Various studies have used different methods and data in reaching widely varying conclusions about how federal and non-federal pay compare, but no one approach is definitive, according to a Government Accountability Office report released Monday.
“Simply put, the differences among the selected studies are such that comparing their results to help inform pay decisions is potentially problematic. Given the different approaches of the selected studies, their findings should not be taken in isolation as the answer to how federal pay and total compensation compares with other sectors,” the report said.
GAO examined six major recent comparisons of federal and private sector pay, including one performed annually by the Bureau of Labor Statistics that is used to set the official estimate of the “pay gap”; the 2011 report found federal workers behind by 24 percent, on average.
However, reports by conservative or libertarian think tanks including the Heritage Foundation, the American Enterprise Institute and the Cato Institute, as well as the budget watchdog group Project On Government Oversight, have found that the shortfall runs in the other direction by that much or more. Earlier this year, the Congressional Budget Office essentially split the difference with a report finding federal employees ahead by 2 percent on average.
GAO said that the government’s own study along with the POGO study use a “job-to-job” approach and attempt to compare pay for similar jobs of various types based on job-related attributes such as occupation and level of work. The Heritage, AEI and CBO reports attempt to compare pay for individuals taking into account personal attributes such education and job experience, as well as other attributes such as occupation, locality and size of employer. The Cato report focused on trends in pay over time without controlling for attributes of the workers or jobs, it said.
“The studies’ differing conclusions on the overall pay disparity between federal and private or nonfederal workers were affected by their basic approaches—human capital, job-to-job, and trend analysis. Across these approaches, data sources and types of attributes controlled for differed. Within each approach, conclusions differed due to studies’ specific methodologies—specific attributes controlled for and statistical methods used,” GAO said.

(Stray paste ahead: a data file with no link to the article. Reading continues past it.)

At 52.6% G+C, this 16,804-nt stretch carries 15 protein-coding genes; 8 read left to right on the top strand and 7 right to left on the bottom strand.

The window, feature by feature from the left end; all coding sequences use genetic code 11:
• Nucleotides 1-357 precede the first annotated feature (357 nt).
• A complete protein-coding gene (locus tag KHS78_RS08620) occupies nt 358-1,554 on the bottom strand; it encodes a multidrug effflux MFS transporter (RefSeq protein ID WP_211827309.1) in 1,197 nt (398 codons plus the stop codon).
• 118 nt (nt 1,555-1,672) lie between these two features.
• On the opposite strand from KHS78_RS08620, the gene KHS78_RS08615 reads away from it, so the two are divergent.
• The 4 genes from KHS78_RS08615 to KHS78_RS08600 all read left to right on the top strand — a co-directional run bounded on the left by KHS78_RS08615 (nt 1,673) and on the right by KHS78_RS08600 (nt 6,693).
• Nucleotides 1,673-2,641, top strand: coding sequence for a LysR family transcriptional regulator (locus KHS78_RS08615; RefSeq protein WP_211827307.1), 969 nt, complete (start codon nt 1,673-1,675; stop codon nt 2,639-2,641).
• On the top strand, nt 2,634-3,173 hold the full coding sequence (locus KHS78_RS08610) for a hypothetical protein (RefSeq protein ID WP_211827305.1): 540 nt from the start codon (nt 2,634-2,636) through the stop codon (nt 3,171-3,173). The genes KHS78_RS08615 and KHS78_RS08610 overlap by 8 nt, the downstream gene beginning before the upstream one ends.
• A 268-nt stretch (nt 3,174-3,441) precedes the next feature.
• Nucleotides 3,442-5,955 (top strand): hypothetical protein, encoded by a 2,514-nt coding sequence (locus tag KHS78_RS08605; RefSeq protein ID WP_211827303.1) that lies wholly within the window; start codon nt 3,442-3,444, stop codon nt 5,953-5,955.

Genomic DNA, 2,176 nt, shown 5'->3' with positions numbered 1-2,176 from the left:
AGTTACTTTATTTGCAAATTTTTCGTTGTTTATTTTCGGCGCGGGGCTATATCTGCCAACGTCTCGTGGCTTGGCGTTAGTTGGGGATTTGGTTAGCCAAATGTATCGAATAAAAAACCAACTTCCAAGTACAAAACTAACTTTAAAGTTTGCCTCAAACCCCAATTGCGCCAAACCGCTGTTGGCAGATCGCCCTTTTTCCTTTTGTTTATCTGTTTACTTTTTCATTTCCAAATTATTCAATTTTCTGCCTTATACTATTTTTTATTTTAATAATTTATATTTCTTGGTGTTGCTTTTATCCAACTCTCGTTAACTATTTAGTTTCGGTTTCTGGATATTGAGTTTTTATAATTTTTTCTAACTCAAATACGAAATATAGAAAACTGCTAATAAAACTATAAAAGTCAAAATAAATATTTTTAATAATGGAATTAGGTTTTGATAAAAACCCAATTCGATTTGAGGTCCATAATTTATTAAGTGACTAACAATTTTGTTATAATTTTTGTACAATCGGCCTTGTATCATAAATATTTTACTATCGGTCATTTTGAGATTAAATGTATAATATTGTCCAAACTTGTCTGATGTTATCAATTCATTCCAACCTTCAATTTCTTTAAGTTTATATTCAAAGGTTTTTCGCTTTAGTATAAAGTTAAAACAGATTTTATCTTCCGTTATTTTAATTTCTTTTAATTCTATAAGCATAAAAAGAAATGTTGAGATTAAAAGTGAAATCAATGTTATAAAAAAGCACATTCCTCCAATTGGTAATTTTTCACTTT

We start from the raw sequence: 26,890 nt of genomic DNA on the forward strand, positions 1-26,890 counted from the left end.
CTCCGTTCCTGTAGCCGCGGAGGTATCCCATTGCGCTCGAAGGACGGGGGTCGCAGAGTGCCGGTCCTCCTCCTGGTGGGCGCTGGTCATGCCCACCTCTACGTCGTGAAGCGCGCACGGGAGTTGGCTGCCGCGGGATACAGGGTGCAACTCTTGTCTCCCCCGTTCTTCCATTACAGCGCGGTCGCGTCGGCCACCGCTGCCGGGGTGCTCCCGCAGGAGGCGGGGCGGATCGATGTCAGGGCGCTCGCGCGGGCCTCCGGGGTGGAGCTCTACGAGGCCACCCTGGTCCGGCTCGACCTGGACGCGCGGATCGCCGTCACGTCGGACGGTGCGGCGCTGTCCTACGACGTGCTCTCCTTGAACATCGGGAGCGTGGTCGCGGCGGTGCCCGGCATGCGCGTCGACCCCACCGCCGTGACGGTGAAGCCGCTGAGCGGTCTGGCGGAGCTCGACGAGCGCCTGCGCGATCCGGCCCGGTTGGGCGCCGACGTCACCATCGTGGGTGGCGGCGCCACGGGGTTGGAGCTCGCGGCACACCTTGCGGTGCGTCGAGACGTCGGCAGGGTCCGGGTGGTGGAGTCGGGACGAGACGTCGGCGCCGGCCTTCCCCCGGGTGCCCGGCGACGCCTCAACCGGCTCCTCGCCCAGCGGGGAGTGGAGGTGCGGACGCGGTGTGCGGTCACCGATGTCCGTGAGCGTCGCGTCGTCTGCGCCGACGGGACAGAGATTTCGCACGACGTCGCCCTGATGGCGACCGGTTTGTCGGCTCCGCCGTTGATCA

“The study authors and people with expertise in compensation issues that we interviewed differed in their views on which type of approach is most informative in comparing pay of workers across sectors,” it added.
Comparisons of federal and non-federal pay have been under political debate for years, and in particular in recent years as new outside studies have challenged the government’s own study that every year has found federal employees substantially underpaid on average.
Federal pay rates were frozen in 2011 and 2012 at 2010 levels. No decision has been made regarding a potential raise in 2013. President Obama has recommended a 0.5 percent increase, saying an indefinite freeze is “neither sustainable nor desirable.”
The House has voted several times to freeze federal pay rates for at least one more year, while the Senate earlier this year rejected a continued pay freeze as part of an amendment to an unrelated bill. Both the House and Senate versions of the key annual appropriations bill that traditionally determines the raise are silent on the issue, but several other House-passed spending bills assume that no raise will be paid.
Despite the salary rate freeze, employees remain eligible for various types of increases. One of them, called a step increase or within-grade increase, is worth about a 3 percent boost and is paid to every one, two or three years unless denied for poor performance. GAO said that more than 99 percent of white-collar federal employees were rated above the threshold of “fully successful” in 2011, and 39 percent of employees received such raises, “comprising nearly all the employees who completed their waiting period.” Several percent also advanced up a step as a performance reward.
Employees also are eligible for ratings-based awards, GAO noted. In 2011, among those covered by a five-level rating system, awards were given to 65 percent of employees at the top level, averaging nearly $1,800. Awards averaging nearly $1,300 were given to 58 percent of employees rated the next level down.
GAO added that while some of the studies further attempt to compare total compensation, including pay and the value of benefits, others don’t — including the government’s own study.